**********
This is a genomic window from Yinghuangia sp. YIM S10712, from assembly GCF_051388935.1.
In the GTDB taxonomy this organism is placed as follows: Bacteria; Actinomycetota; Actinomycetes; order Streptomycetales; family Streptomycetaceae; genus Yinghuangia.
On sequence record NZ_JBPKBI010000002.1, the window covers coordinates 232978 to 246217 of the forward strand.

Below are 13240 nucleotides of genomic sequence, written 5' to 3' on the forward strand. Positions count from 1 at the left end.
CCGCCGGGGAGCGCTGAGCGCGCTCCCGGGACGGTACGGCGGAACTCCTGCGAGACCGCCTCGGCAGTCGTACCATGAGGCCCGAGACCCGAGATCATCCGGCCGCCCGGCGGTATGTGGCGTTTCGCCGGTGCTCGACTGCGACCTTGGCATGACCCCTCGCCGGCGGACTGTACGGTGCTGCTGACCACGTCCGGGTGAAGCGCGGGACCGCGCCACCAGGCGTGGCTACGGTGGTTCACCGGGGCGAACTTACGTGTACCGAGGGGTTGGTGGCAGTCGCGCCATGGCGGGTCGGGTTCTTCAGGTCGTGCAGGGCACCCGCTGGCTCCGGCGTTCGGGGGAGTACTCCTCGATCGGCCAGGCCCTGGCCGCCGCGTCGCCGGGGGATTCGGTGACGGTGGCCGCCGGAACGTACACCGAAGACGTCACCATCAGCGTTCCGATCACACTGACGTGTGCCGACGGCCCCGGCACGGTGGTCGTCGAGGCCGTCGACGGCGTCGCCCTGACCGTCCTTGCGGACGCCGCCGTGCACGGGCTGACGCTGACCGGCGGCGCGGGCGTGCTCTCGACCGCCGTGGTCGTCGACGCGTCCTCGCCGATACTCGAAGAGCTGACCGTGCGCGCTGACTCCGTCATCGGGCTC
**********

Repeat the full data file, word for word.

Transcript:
This is a genomic window from Yinghuangia sp. YIM S10712, from assembly GCF_051388935.1.
In the GTDB taxonomy this organism is placed as follows: Bacteria; Actinomycetota; Actinomycetes; order Streptomycetales; family Streptomycetaceae; genus Yinghuangia.
On sequence record NZ_JBPKBI010000002.1, the window covers coordinates 232978 to 246217 of the forward strand.

Below are 13240 nucleotides of genomic sequence, written 5' to 3' on the forward strand. Positions count from 1 at the left end.
CCGCCGGGGAGCGCTGAGCGCGCTCCCGGGACGGTACGGCGGAACTCCTGCGAGACCGCCTCGGCAGTCGTACCATGAGGCCCGAGACCCGAGATCATCCGGCCGCCCGGCGGTATGTGGCGTTTCGCCGGTGCTCGACTGCGACCTTGGCATGACCCCTCGCCGGCGGACTGTACGGTGCTGCTGACCACGTCCGGGTGAAGCGCGGGACCGCGCCACCAGGCGTGGCTACGGTGGTTCACCGGGGCGAACTTACGTGTACCGAGGGGTTGGTGGCAGTCGCGCCATGGCGGGTCGGGTTCTTCAGGTCGTGCAGGGCACCCGCTGGCTCCGGCGTTCGGGGGAGTACTCCTCGATCGGCCAGGCCCTGGCCGCCGCGTCGCCGGGGGATTCGGTGACGGTGGCCGCCGGAACGTACACCGAAGACGTCACCATCAGCGTTCCGATCACACTGACGTGTGCCGACGGCCCCGGCACGGTGGTCGTCGAGGCCGTCGACGGCGTCGCCCTGACCGTCCTTGCGGACGCCGCCGTGCACGGGCTGACGCTGACCGGCGGCGCGGGCGTGCTCTCGACCGCCGTGGTCGTCGACGCGTCCTCGCCGATACTCGAAGAGCTGACCGTGCGCGCTGACTCCGTCATCGGGCTC